11 Lord, make me understand thy law,
Show what my faults have been;
And from thy Gospel let me draw
Pardon for all my sin.

12 Here would I learn how Christ has

13 Then let me love my Bible more,
And take a fresh delight,
By day to read these wonders o'er,
And meditate by night.


On Gratitude to God.

WHEY all thy mercies, O my God,

My rising soul surveys,
Transported with the view, I'm lost
In wonder, love, and praise!
20 how shall words with equal warmth!
The gratitude declare,
That glows within my ravish'd heart!
But thou canst read it there.
3 Thy providence my life sustain'd,
And all my wants redrest,
When in the silent womb I lay,
And hung upon the breast.
4 To all my weak complaints and cries
Thy mercy lent an ear,
E'er yet my feeble thoughts had learnt
To form themselves in prayer.
5 Unnumber'd comforts to my soul
Thy tender care bestow'd,
Before my infant heart conceived

From whom those comforts flow'd.
6 When in the slippery paths of youth
With heedless steps I ran,
Thine arm, unseen, convey'd me safe,
And led me up to man.

7 Through hidden dangers, toils, and

It gently clear'd my way,

And through the pleasing snares of vice,
More to be fear'd than they.

3 When worn with sickness, oft hast


With health renew'd my face;
And when in sins and sorrows sunk,
Revived my soul with grace.
9 Thy bounteous hand with worldly bliss
Has made my cup run o'er;
And in a kind and faithful friend

THE Lord my pasture shall prepare,
And feed me with a shepherd's care;
His presence shall my wants supply,
And guard me with a watchful eye;
2 My noon-day walks he shall attend,
And all my midnight hours defend;
When in the sultry glebe I faint,
Or on the thirsty mountain pant.
3 To fertile vales and dewy meads

Has doubled all my store.

10 Ten thousand thousand precious My weary wandering steps he leads,


On the Glory of God in the Starry Hea vens: Being a Translation of Part of the 19th Psalm of David.

THE spacious firmament on high,

the blue ethereal sky,
And spangled heavens, a shining frame,
Their great original proclaim.
2 Th' unwearied sun, from day to day,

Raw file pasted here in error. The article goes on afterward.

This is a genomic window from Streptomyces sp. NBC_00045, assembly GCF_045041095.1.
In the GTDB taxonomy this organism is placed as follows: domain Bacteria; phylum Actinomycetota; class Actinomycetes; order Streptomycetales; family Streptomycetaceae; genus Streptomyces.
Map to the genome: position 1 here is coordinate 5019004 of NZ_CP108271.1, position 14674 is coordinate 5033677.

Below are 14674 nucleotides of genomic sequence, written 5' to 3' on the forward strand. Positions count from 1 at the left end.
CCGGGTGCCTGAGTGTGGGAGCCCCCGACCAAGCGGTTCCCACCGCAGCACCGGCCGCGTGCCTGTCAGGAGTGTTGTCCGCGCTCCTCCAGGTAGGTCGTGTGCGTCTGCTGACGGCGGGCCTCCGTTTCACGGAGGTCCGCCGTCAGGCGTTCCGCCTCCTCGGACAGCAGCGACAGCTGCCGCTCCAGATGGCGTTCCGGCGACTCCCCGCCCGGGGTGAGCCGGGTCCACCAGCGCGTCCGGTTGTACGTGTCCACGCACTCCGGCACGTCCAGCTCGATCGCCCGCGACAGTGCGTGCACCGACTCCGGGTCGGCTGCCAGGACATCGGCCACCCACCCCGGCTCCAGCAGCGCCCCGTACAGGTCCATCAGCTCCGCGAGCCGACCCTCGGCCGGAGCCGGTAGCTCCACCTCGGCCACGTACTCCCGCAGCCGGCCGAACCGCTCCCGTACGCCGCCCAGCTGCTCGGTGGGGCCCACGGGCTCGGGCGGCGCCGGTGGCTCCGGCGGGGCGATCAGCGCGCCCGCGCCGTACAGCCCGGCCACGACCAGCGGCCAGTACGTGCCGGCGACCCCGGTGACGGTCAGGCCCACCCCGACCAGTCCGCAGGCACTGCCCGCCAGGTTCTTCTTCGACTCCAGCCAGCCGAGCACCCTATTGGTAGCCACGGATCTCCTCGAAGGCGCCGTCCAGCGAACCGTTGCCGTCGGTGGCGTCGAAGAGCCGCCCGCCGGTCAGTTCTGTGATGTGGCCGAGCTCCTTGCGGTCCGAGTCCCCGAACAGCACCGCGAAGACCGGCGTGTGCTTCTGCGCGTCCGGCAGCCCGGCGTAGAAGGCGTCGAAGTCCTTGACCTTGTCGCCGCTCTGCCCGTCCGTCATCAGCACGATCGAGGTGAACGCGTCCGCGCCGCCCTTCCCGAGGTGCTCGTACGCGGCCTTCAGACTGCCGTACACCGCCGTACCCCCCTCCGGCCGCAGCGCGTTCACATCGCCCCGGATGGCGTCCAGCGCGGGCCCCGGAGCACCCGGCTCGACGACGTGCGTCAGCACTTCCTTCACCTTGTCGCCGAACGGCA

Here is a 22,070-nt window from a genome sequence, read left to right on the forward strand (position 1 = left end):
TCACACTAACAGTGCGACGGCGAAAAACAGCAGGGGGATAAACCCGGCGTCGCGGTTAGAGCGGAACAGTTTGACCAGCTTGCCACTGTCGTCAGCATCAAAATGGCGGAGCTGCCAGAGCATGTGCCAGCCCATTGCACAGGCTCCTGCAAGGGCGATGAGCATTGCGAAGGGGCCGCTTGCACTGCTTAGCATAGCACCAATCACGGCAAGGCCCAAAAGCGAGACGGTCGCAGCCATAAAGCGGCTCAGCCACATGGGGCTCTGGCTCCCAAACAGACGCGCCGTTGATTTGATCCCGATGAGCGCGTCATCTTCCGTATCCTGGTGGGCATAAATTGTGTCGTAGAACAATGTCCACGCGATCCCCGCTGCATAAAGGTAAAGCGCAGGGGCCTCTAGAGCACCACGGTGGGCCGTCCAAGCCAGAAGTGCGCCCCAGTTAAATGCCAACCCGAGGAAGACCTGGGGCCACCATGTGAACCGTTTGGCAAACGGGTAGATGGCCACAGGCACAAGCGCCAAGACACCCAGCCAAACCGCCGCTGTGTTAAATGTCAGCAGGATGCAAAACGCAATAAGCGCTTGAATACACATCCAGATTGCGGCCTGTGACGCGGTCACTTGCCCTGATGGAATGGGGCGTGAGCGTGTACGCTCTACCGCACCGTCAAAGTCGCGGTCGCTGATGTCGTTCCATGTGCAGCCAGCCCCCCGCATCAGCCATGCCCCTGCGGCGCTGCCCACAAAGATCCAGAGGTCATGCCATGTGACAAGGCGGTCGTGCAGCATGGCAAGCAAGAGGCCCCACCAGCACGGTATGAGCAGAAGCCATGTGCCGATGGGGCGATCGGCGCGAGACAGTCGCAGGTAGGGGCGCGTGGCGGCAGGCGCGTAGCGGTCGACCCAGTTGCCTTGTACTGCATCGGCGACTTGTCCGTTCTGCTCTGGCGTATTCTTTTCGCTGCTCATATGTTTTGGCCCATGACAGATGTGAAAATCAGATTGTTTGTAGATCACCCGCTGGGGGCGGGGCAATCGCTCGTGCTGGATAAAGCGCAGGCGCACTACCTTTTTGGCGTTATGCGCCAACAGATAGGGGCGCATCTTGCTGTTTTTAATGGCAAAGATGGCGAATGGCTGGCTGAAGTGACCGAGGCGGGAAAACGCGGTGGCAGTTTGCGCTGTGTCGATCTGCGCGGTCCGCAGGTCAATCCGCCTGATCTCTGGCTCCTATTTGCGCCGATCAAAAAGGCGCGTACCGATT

Does his Creator's power display,
And publishes to every land
The work of an Almighty hand.
3 Soon as the evening shades prevail,
The moon takes up the wondrous tale;
And nightly, to the listening earth,
Repeats the story of her birth;
4 Whilst all the stars that round her

And all the planets in their turn,
Confirm the tidings as they roll,
And spread the truth from pole to pole.
5 What though in solemn silence all
Move round the dark terrestrial ball;
What though no real voice nor sound
Amidst their radiant orbs be found;
6 In reason's ear they all rejoice,
And utter forth a glorious voice,
For ever singing as they shine,
The hand that made us is divine.'


On the Providence of God: taken chiefly from the 23d Psalm of David.


My daily thanks employ;
Nor is the least a cheerful heart,

That tastes those gifts with joy.
11 Through every period of my life
Thy goodness I'll pursue;
And after death, in distant worlds,

The glorious theme renew.
12 When nature fails, and day and night|
Divide thy works no more,
My ever grateful heart, O Lord,
Thy mercy shall adore.
13 Through all eternity to thee
A joyful song I'll raise;
For oh! eternity's too short
To utter all thy praise.

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Where peaceful rivers, soft and slow,
Amid the verdant landscape flow.

4 Though in the paths of death I tread,
With gloomy horrors overspread;
My steadfast heart shall fear no ill,
For thou, O Lord, art with me still:
5 Thy friendly crook shail give me aid,
And guide me through the dreadful

Though in a bare and rugged way,
Through devious lonely wilds 1 stray,
6 Thy bounty shall my pains beguile,
The barren wilderness shall smile,
With sudden greens and herbage

And streams shall murmur all around.

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For the Mercies of Redemption.
LL-glorious God, what hymns of


Shall our transported voices raise!
What ardent love and zeal are due,
While heaven stands open to our view!!
2 Once we were fall'n, and O how low!
Just on the brink of endless woe;
When Jesus, from the realmns above,
Borne on the wings of boundless love,

S Scatter'd the shades of death and

And spread around his heavenly light!
By him what wondrous grace is shown
To souls impoverish'd and undone!
4 He shows, beyond these mortal shores,|
A bright inheritance as ours;
Where saints in light our coming wait,
To share their holy, happy state!


For Public Mercies and Deliverances.
ALVATION doth to God belong;


From him alone all mercies flow;
His arm alone subdues the foe!


Which may
be used at Sea or on Land.
ORD! for the thou dost

Thou art their sure defence
Eternal wisdom is their guide,
Their help Omnipotence.

2 Though they through foreign lands
should roam,

And breathe the tainted air

In burning climates, far from home;
Yet thou, their God, art there.

3 Thy goodness sweetens every soil,


The storms obey'd thy will,

The raging sea was hush'd in peace,
And every wave was still!

2 Then praise this God, who bows his For this my life, in every state,


A life of praise shall be;

And death, when death shall be my


Shall join my soul to thee.

Propitious to his people's prayer;
And though deliverance he may stay,
Yet answers stili in his own day.
30 may this goodness lead our land,
Still saved by thine Almighty hand,
The tribute of its love to bring
To thee, our Saviour and our King;
4 Till every public temple raise
A song of triumph to thy praise;
And every peaceful private home